Review: The Book Thief

There are movies that can be put in a category appropriately labelled ‘Oscar bait’; and if there is one film that exemplifies that best this year, it is The Book Thief. Just like any cold or flu, ‘Oscar bait’ films have very clear symptoms. For starters, setting the film during The Academy Awards’ favourite time in history, World War II is a must; having a young lead performance is another; previous academy award winners and nominees within the cast (in this case the illustrious Geoffrey Rush and the always impressive Emily Watson) always helps; and finally, the icing on the cake is the heavy-handed and manipulating (to the point of distracting) forced drama (in this case, a completely unnecessary voice-over). Put all those factors together and you have one of the most formulaic and familiar films during Oscar season this year. Read more!

I have not had the pleasure to read Markus Zusak‘s supposed enthralling source material in which the film is based off of. The novel has received an overwhelming amount of accolades for presenting a story through the perspective of an unlikely narrator, but within Brian Percival‘s cinematic adaptation, unfortunately, this narration is far from effective.

The Book Thief is by no means a terrible film. Mediocre at best, the film is a slow, long-winded feature that check-marks most of the essential plot-points of its far superior World War II predecessors. With just over a two hour run time, The Book Thief uses morbid images of death, sometimes involving children, to get its dramatized point across and elicit notions of pure sentiment.

_MG_7089March 04, 2013.cr2

The film follows Liesel Meminger (French-Canadian Sophie Nélisse from Monsieur Lazhar), a newly orphaned child who is in the midst of pre-war Germany in 1938. Liesel is sent to live with a new family, Mr. & Mrs. Hans Hubermann (Rush & Watson) and like any child her age, she is very much reserved towards the strangers she must now call her parents. Hans does everything in his power to comfort his new daughter, finding a common passion in literature. Liesel, who is unable to read before she arrives to her new home on Heaven St., seeks the guidance of her new father, and together they find a small solace amongst the raging political ideology and war propaganda within Germany at the time. As you would expect, Liesel befriends a young, lemon-haired boy Rudy (Nico Liesch), and together the film recounts the innocent relationship these two share during one of the most atrocious times in our world’s history.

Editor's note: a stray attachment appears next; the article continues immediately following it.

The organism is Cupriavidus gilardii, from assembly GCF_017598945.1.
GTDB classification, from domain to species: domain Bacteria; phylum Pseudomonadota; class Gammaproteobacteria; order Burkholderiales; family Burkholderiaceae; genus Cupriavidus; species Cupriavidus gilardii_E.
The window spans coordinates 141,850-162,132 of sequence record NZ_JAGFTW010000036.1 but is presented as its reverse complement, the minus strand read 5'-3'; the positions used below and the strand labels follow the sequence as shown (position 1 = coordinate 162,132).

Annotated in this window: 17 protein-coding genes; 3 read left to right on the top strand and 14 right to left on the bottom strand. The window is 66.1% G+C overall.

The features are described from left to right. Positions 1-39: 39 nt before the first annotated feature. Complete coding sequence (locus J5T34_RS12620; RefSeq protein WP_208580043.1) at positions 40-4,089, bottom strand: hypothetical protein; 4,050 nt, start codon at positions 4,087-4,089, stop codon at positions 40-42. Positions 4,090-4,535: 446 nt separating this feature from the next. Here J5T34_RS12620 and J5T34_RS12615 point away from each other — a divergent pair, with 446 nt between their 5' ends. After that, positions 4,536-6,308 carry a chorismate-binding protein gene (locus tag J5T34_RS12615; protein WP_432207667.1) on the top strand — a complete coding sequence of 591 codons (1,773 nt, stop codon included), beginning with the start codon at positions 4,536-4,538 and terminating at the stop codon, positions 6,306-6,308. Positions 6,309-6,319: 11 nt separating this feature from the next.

The scenes between Rudy and Liesel are some of the best within the film, surely capturing the simplicity of children trying to make sense of a very complex time. The very fabric of the relationships and loyalties between the people she holds dear to her are tested with the sudden arrival of Max (Ben Schnetzer), the son of an old friend of Hans. With cultural tension and war on the rise, Liesel and her family must turn a blind eye to patriotism in favour of humanity, finding a new way to survive without ever compromising their own integrity.

Some of the finer points of The Book Thief comes from its impeccable acting talent. Nélisse embodies the young heart of Liesel and makes the character her own. While Rush and Watson make the best of the material they are given, Rush is always shining, capturing our hearts and the heart of Liesel any which way he can. His affections are as sweet as the lumps of sugar he magically surprises her with.

The Book Thief 3

Light on any real emotional responses, The Book Thief will less than likely make a dent during the award season. It’ll probably be left mostly forgotten by the time nominations come early next year.

Rush is a fine actor joined by an equally talented cast. Despite the great acting unfortunately, The Book Thief will surely be crippled for its cliched war narrative that we have seen time and time again. Applause is surely warranted for choosing to focus on elaborate set pieces, excellent production design, authentic filming locations in Berlin and talented actors, however the film neglects its chance to actually drop any emotional bombs on its audience.

Night Film Reviews: 5/10 Stars.

What did you think able The Book Thief? Potential Oscar frontrunner or typical WWII drama? Leave your thoughts and comments below! 


Leave a Reply

Fill in your details below or click an icon to log in: Logo

You are commenting using your account. Log Out /  Change )

Facebook photo

You are commenting using your Facebook account. Log Out /  Change )

Connecting to %s